The Devil in the White City: Murder, Magic, and Madness at the Fair that Changed America
By Erik Larson
447 pp. Vintage $20.50
Years ago you wouldn’t have caught me reading a nonfiction book unless it was assigned as homework.
Admittedly, it’s still not my favorite genre. Like most people, I’m pressed for time so when I read for pleasure I like something that is easy and fast-paced. And although nonfiction has stepped up its game, not all books are captivating.
I picked up The Devil in the White City two or three years ago, read a few pages and took it back to the library. I just couldn’t get into it. But it’s remained on my to-read list because I knew it had promise.
Fast forward to today, when I’m in love with true crime and history podcasts, I picked it up again and couldn’t get enough of it.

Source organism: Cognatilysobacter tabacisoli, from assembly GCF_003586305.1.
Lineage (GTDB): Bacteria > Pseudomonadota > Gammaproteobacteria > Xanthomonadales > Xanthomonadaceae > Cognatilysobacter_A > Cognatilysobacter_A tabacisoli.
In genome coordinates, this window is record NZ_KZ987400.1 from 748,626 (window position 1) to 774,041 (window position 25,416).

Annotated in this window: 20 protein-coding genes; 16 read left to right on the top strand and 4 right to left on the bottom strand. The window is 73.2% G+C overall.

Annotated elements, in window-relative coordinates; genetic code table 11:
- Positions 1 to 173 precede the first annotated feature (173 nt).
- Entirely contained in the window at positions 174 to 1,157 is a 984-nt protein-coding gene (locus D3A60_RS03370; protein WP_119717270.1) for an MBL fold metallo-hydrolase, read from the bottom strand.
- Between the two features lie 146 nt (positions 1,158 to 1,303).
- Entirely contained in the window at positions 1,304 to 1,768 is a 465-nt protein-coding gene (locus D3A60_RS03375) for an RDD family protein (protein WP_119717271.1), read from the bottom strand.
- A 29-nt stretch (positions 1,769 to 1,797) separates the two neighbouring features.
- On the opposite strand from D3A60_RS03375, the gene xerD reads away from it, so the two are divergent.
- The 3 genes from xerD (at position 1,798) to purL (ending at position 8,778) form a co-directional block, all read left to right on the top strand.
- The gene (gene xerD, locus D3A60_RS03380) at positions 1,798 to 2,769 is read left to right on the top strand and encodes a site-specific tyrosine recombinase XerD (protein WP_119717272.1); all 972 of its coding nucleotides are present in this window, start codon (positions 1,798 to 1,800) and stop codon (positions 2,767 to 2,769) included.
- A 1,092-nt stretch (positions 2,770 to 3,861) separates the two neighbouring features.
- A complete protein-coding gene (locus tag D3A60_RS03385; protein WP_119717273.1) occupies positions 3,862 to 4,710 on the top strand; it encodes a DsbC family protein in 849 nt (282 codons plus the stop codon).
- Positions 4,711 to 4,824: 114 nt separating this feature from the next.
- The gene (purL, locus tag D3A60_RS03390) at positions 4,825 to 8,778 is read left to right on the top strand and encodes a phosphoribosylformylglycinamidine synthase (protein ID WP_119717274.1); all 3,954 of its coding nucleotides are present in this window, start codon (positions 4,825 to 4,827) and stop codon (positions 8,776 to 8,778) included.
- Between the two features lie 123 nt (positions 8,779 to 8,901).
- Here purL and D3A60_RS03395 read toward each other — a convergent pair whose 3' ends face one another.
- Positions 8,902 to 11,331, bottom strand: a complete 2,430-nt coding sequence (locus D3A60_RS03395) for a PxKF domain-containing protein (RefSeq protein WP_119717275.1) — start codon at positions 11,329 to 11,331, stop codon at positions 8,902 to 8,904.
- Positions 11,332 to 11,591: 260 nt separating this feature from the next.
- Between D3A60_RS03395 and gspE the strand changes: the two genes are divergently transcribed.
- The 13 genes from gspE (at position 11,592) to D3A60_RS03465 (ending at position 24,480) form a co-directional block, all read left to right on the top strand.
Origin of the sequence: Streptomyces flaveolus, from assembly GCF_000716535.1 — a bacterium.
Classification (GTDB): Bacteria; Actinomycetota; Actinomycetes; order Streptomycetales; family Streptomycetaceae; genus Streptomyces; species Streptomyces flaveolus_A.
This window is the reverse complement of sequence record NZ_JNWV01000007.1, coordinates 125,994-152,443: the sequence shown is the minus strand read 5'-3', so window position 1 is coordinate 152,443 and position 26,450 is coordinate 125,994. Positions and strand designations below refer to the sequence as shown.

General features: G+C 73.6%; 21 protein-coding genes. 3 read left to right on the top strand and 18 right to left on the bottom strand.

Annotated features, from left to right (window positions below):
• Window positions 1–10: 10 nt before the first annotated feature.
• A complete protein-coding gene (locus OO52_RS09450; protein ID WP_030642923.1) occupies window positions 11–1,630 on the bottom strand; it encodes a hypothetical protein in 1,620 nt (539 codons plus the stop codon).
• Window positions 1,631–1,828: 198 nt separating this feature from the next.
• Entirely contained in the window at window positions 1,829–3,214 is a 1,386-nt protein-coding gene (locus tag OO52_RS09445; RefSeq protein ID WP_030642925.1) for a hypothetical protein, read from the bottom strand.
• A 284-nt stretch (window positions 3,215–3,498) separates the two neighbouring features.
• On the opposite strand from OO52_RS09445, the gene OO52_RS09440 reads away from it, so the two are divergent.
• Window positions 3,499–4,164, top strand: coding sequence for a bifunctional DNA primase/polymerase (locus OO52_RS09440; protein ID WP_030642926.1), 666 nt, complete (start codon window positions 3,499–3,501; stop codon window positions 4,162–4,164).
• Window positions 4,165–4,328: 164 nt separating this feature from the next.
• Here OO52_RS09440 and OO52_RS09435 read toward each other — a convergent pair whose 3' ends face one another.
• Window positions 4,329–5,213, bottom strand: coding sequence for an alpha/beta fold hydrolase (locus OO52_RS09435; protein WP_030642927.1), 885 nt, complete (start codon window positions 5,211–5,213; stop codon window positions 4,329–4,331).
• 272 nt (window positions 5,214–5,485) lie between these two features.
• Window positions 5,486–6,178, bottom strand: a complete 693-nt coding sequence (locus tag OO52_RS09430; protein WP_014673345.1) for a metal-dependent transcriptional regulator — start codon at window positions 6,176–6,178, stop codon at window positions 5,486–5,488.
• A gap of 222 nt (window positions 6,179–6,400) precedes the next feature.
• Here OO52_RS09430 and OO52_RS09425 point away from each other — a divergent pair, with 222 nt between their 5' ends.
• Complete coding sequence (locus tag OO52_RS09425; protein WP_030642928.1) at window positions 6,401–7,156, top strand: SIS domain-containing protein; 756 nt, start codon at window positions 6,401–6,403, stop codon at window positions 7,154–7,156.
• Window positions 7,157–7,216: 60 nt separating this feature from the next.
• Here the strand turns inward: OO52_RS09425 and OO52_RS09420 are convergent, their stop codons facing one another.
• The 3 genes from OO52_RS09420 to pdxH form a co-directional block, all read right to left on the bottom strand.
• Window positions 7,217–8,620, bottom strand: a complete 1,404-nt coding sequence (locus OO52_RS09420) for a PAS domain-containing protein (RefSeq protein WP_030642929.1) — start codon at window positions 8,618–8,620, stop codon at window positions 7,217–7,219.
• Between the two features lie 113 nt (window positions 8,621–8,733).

The book is so much more than a story about how the Chicago World’s Fair was built and the man behind it interspersed with the story of H.H. Holmes, America’s first serial killer. It is a cross-sectional view of America at a time of major change.
The Devil in the White City is not an easy read or is it fast-paced. It is heavy with facts and history and references and life. It has so much detail, I almost felt like I was there. And I loved the fly by facts. In one part, it referenced that crime had increased including the murder of Mr. and Mrs. Borden. He didn’t go into any further details or say who the Bordens were, leaving it to the reader to already know.
When I finished, it was like having read three books; the H.H. Holmes story, the building of the World’s Fair, and a social history of life in the 1890s.
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